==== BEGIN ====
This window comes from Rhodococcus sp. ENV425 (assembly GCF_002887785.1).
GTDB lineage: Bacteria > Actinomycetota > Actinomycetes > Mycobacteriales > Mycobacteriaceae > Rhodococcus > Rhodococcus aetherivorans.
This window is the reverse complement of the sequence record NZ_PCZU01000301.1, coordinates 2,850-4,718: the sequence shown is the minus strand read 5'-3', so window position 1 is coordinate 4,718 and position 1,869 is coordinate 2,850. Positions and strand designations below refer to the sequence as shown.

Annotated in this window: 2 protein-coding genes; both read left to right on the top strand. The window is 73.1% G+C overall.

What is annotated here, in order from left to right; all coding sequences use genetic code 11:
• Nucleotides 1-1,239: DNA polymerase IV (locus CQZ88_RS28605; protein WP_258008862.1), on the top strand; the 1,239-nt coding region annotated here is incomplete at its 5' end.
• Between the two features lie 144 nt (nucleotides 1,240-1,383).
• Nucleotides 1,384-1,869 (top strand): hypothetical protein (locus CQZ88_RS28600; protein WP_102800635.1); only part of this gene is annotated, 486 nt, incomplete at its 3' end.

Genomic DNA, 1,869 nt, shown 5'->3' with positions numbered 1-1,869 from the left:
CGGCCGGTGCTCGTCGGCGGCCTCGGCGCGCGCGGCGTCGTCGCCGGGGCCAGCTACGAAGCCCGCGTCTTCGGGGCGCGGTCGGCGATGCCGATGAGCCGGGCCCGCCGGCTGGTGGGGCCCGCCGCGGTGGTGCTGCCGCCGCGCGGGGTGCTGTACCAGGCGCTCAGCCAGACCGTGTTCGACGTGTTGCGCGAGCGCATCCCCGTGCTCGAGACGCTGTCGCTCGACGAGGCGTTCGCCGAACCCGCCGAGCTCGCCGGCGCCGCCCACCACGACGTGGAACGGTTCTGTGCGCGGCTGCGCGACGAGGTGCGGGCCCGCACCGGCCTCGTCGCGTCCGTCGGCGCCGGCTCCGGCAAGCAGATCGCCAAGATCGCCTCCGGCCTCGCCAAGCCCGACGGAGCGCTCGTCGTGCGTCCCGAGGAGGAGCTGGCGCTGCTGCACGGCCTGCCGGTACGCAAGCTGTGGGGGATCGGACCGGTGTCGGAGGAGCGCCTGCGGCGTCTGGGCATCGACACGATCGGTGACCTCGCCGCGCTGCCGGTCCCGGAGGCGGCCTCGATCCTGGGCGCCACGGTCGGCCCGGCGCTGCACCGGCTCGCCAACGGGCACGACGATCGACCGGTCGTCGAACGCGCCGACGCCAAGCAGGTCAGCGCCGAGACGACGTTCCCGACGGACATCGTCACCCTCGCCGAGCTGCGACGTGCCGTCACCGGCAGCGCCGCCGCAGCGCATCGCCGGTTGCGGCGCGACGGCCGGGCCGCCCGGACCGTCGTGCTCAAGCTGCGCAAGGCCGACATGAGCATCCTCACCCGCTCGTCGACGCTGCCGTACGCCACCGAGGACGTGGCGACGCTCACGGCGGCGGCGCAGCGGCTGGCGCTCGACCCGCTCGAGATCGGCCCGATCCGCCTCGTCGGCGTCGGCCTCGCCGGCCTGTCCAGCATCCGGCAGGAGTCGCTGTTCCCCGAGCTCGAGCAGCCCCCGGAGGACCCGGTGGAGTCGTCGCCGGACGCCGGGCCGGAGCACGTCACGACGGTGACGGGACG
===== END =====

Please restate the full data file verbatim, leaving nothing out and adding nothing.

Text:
This window comes from Rhodococcus sp. ENV425 (assembly GCF_002887785.1).
GTDB lineage: Bacteria > Actinomycetota > Actinomycetes > Mycobacteriales > Mycobacteriaceae > Rhodococcus > Rhodococcus aetherivorans.
This window is the reverse complement of the sequence record NZ_PCZU01000301.1, coordinates 2,850-4,718: the sequence shown is the minus strand read 5'-3', so window position 1 is coordinate 4,718 and position 1,869 is coordinate 2,850. Positions and strand designations below refer to the sequence as shown.

Annotated in this window: 2 protein-coding genes; both read left to right on the top strand. The window is 73.1% G+C overall.

What is annotated here, in order from left to right; all coding sequences use genetic code 11:
• Nucleotides 1-1,239: DNA polymerase IV (locus CQZ88_RS28605; protein WP_258008862.1), on the top strand; the 1,239-nt coding region annotated here is incomplete at its 5' end.
• Between the two features lie 144 nt (nucleotides 1,240-1,383).
• Nucleotides 1,384-1,869 (top strand): hypothetical protein (locus CQZ88_RS28600; protein WP_102800635.1); only part of this gene is annotated, 486 nt, incomplete at its 3' end.

Genomic DNA, 1,869 nt, shown 5'->3' with positions numbered 1-1,869 from the left:
CGGCCGGTGCTCGTCGGCGGCCTCGGCGCGCGCGGCGTCGTCGCCGGGGCCAGCTACGAAGCCCGCGTCTTCGGGGCGCGGTCGGCGATGCCGATGAGCCGGGCCCGCCGGCTGGTGGGGCCCGCCGCGGTGGTGCTGCCGCCGCGCGGGGTGCTGTACCAGGCGCTCAGCCAGACCGTGTTCGACGTGTTGCGCGAGCGCATCCCCGTGCTCGAGACGCTGTCGCTCGACGAGGCGTTCGCCGAACCCGCCGAGCTCGCCGGCGCCGCCCACCACGACGTGGAACGGTTCTGTGCGCGGCTGCGCGACGAGGTGCGGGCCCGCACCGGCCTCGTCGCGTCCGTCGGCGCCGGCTCCGGCAAGCAGATCGCCAAGATCGCCTCCGGCCTCGCCAAGCCCGACGGAGCGCTCGTCGTGCGTCCCGAGGAGGAGCTGGCGCTGCTGCACGGCCTGCCGGTACGCAAGCTGTGGGGGATCGGACCGGTGTCGGAGGAGCGCCTGCGGCGTCTGGGCATCGACACGATCGGTGACCTCGCCGCGCTGCCGGTCCCGGAGGCGGCCTCGATCCTGGGCGCCACGGTCGGCCCGGCGCTGCACCGGCTCGCCAACGGGCACGACGATCGACCGGTCGTCGAACGCGCCGACGCCAAGCAGGTCAGCGCCGAGACGACGTTCCCGACGGACATCGTCACCCTCGCCGAGCTGCGACGTGCCGTCACCGGCAGCGCCGCCGCAGCGCATCGCCGGTTGCGGCGCGACGGCCGGGCCGCCCGGACCGTCGTGCTCAAGCTGCGCAAGGCCGACATGAGCATCCTCACCCGCTCGTCGACGCTGCCGTACGCCACCGAGGACGTGGCGACGCTCACGGCGGCGGCGCAGCGGCTGGCGCTCGACCCGCTCGAGATCGGCCCGATCCGCCTCGTCGGCGTCGGCCTCGCCGGCCTGTCCAGCATCCGGCAGGAGTCGCTGTTCCCCGAGCTCGAGCAGCCCCCGGAGGACCCGGTGGAGTCGTCGCCGGACGCCGGGCCGGAGCACGTCACGACGGTGACGGGACG